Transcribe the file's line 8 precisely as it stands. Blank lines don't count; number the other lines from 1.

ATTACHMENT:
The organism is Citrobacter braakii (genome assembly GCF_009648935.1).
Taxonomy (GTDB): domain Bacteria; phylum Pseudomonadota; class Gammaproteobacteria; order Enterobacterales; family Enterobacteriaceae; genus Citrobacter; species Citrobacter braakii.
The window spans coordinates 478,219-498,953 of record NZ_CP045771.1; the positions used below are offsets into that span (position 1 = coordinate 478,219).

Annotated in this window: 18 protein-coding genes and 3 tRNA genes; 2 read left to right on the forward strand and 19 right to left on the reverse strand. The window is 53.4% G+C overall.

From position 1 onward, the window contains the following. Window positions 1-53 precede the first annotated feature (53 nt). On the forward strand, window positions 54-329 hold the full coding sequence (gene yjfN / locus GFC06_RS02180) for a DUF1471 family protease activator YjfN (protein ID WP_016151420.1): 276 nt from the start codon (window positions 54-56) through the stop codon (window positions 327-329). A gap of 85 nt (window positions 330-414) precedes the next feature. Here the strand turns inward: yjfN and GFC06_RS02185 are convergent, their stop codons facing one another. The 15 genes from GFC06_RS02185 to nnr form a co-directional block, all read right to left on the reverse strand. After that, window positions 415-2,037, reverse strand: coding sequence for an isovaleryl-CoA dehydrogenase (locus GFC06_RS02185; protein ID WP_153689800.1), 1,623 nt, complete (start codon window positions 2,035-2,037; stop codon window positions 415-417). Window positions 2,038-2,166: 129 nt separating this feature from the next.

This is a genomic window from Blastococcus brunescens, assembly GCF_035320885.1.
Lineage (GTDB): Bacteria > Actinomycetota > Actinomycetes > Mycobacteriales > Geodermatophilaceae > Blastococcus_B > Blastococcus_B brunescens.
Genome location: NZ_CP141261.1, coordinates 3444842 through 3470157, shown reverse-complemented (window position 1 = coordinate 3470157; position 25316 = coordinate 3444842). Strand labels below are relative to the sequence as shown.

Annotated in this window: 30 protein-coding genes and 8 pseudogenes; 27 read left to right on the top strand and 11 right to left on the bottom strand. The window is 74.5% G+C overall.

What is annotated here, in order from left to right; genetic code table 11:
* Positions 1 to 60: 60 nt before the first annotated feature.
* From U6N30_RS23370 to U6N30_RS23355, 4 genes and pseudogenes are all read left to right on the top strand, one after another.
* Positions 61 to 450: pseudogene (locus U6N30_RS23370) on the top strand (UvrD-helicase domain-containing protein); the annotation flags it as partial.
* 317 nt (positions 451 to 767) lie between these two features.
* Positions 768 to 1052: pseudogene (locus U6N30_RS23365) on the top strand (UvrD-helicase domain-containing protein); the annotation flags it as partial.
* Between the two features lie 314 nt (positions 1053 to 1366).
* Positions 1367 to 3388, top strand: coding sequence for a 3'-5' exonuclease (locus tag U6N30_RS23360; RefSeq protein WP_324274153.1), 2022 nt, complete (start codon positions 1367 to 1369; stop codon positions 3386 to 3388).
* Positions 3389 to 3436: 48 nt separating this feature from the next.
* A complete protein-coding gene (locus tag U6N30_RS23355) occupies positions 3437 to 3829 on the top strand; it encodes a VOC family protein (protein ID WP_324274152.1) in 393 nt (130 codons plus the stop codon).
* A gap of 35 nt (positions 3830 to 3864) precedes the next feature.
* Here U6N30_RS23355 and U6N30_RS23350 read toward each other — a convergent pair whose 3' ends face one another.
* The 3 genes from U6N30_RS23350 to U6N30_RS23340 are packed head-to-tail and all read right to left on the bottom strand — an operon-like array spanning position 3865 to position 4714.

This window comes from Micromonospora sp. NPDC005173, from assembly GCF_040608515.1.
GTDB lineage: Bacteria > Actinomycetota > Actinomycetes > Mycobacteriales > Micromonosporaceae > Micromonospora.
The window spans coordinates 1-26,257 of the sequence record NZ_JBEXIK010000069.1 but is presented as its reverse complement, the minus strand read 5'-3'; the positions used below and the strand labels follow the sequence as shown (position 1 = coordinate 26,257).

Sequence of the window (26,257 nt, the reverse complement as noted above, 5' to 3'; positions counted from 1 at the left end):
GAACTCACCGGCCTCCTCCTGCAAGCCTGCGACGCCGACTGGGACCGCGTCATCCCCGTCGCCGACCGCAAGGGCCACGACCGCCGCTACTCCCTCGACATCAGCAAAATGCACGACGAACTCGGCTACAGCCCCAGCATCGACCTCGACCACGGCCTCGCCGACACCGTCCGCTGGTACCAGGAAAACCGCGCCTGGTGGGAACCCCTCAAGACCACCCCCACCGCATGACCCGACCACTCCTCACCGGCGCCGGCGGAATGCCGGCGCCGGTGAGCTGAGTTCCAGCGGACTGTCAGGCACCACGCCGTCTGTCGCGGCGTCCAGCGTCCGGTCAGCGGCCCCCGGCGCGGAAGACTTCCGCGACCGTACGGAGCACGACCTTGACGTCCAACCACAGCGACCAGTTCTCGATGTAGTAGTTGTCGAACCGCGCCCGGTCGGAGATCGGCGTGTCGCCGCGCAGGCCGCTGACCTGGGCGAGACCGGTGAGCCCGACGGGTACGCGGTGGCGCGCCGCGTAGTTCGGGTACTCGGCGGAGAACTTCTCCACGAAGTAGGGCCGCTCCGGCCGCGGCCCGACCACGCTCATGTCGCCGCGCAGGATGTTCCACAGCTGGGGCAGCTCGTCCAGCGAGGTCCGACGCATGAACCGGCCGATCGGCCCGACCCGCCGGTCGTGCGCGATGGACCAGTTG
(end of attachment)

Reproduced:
Genome location: NZ_CP141261.1, coordinates 3444842 through 3470157, shown reverse-complemented (window position 1 = coordinate 3470157; position 25316 = coordinate 3444842). Strand labels below are relative to the sequence as shown.